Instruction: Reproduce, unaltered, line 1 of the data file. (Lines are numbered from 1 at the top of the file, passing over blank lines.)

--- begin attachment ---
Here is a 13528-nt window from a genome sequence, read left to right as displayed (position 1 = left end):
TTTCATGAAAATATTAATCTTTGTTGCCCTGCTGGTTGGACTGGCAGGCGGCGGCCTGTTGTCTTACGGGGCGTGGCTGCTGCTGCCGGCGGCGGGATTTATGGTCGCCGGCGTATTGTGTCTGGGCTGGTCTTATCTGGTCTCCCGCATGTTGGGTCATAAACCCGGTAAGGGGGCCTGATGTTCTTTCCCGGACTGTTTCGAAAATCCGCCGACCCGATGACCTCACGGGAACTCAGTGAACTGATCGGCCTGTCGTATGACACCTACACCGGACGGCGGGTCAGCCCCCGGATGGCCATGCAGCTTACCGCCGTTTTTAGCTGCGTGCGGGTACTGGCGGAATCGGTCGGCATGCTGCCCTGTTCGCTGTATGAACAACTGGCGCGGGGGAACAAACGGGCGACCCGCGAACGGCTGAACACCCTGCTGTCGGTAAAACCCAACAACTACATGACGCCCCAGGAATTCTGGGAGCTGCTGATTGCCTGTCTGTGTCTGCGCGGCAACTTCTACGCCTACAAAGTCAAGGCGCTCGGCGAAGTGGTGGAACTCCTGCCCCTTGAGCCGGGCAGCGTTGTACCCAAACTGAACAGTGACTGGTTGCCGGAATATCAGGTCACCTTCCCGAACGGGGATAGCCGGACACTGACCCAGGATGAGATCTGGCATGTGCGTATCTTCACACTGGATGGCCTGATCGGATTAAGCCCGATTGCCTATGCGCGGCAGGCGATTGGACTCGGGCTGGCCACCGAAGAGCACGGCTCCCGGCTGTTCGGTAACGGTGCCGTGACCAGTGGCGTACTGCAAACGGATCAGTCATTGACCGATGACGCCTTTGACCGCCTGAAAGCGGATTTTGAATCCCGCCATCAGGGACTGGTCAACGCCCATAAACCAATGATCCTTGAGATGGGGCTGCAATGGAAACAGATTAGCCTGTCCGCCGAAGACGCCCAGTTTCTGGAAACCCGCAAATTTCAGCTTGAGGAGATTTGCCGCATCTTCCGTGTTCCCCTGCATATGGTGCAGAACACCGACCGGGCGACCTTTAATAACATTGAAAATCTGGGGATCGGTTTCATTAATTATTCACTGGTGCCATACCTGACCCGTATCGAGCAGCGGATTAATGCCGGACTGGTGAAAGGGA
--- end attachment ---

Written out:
Here is a 13528-nt window from a genome sequence, read left to right as displayed (position 1 = left end):